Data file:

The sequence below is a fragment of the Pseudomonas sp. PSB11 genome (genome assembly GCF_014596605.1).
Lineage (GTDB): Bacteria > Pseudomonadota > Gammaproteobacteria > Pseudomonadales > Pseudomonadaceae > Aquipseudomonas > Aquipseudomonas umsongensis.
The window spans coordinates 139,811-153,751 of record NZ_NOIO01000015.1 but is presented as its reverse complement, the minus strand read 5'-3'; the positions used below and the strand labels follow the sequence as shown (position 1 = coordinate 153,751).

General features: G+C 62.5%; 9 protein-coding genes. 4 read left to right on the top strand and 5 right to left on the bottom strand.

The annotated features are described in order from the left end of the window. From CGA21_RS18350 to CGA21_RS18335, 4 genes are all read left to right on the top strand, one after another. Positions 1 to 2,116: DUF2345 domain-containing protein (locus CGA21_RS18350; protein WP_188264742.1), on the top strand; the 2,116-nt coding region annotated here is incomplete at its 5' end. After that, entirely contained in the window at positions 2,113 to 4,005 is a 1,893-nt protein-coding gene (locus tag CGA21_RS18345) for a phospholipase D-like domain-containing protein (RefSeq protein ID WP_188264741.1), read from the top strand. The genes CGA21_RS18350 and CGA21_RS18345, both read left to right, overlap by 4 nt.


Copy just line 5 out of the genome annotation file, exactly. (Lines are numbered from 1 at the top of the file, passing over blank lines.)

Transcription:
The annotated features are described in order from the left end of the window. From CGA21_RS18350 to CGA21_RS18335, 4 genes are all read left to right on the top strand, one after another. Positions 1 to 2,116: DUF2345 domain-containing protein (locus CGA21_RS18350; protein WP_188264742.1), on the top strand; the 2,116-nt coding region annotated here is incomplete at its 5' end. After that, entirely contained in the window at positions 2,113 to 4,005 is a 1,893-nt protein-coding gene (locus tag CGA21_RS18345) for a phospholipase D-like domain-containing protein (RefSeq protein ID WP_188264741.1), read from the top strand. The genes CGA21_RS18350 and CGA21_RS18345, both read left to right, overlap by 4 nt.